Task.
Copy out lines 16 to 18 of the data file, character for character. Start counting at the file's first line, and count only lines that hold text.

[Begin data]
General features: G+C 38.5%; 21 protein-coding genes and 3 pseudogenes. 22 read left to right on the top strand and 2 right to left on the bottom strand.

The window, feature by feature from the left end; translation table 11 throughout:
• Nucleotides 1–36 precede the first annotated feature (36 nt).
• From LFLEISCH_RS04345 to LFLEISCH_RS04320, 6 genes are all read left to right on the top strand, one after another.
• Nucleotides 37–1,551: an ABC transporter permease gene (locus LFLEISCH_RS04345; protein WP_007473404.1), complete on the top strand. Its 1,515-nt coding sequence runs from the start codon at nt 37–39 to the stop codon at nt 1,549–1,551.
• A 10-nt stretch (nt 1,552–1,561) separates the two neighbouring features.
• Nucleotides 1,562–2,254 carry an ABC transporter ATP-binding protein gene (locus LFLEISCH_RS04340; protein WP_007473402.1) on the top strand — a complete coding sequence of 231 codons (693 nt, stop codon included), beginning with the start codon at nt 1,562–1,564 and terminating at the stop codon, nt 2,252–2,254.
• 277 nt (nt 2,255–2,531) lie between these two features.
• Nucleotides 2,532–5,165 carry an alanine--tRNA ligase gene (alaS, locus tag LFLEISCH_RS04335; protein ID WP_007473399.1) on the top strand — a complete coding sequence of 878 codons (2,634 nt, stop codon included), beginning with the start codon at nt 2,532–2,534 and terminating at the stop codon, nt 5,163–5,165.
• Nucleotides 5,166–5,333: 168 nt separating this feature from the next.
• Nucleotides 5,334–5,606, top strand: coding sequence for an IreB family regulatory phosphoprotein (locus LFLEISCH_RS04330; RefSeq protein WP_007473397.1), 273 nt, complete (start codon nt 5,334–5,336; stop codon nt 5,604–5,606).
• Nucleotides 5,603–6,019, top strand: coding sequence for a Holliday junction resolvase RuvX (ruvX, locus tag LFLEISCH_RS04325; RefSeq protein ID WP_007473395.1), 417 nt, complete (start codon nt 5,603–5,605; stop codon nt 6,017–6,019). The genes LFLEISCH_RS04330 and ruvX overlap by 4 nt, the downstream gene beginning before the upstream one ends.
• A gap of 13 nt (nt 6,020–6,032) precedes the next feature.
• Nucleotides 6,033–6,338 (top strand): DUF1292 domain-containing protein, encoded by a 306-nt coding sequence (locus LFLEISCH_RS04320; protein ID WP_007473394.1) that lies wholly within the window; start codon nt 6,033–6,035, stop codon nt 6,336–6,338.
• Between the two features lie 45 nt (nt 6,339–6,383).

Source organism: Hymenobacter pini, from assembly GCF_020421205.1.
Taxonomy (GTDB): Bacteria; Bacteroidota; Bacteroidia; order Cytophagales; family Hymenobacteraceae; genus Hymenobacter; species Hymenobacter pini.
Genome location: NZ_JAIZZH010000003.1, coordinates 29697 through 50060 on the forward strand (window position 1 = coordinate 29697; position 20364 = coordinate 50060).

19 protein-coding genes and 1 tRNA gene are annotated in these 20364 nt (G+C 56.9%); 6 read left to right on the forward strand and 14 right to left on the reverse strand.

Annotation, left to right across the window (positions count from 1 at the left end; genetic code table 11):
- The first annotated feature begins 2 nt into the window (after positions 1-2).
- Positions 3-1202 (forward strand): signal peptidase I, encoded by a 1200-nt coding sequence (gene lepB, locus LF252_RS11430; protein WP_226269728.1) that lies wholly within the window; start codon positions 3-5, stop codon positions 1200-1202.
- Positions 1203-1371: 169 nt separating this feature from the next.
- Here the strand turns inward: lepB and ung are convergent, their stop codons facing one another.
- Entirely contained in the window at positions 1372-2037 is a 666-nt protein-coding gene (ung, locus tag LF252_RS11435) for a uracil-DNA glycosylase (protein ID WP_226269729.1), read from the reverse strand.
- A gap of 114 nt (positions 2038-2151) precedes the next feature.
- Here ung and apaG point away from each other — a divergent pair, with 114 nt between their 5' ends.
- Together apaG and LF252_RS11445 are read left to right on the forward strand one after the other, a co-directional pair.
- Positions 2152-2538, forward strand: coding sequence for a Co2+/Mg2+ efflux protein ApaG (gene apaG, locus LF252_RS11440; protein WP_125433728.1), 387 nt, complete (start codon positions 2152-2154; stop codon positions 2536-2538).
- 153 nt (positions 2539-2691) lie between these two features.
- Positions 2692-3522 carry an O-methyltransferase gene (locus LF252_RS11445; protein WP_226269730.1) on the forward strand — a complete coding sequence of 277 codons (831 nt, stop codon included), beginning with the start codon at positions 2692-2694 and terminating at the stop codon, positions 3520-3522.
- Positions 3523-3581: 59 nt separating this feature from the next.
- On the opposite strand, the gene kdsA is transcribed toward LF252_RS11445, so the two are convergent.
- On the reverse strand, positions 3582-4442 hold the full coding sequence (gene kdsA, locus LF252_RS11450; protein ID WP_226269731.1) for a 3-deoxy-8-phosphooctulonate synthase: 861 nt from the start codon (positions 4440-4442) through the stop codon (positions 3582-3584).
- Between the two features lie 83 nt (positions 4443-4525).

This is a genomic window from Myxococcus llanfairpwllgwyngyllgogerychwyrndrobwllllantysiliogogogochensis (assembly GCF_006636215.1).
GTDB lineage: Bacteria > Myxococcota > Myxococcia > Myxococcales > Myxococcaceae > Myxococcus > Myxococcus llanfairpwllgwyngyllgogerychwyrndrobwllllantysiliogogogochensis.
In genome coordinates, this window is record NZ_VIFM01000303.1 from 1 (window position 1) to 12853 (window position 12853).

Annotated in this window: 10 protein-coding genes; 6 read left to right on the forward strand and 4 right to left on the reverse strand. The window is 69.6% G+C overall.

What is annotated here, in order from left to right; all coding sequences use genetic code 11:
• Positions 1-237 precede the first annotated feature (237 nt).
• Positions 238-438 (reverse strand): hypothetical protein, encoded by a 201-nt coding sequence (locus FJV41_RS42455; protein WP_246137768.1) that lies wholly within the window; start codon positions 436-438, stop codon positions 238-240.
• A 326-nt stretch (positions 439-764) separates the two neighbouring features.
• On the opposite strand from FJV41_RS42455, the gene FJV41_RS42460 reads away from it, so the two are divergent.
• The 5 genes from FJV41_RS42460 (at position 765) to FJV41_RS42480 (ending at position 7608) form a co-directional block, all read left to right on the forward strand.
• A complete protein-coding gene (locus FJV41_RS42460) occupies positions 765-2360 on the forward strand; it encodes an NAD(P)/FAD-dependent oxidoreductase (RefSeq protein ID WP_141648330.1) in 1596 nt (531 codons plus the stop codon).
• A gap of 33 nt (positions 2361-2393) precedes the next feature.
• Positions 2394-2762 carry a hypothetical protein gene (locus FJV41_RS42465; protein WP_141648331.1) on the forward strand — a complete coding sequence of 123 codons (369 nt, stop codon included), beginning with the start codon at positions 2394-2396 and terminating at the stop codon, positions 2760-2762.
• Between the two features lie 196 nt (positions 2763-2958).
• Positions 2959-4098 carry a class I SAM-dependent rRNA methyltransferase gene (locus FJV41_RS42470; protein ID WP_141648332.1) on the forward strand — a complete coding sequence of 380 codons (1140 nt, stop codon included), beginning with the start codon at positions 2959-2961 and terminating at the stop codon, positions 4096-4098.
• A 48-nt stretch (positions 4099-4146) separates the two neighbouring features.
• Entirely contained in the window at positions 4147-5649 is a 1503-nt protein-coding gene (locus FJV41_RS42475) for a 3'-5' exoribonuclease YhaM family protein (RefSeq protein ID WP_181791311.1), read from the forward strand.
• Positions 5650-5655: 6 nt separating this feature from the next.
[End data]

Source organism: Hymenobacter pini, from assembly GCF_020421205.1.
Taxonomy (GTDB): Bacteria; Bacteroidota; Bacteroidia; order Cytophagales; family Hymenobacteraceae; genus Hymenobacter; species Hymenobacter pini.
Genome location: NZ_JAIZZH010000003.1, coordinates 29697 through 50060 on the forward strand (window position 1 = coordinate 29697; position 20364 = coordinate 50060).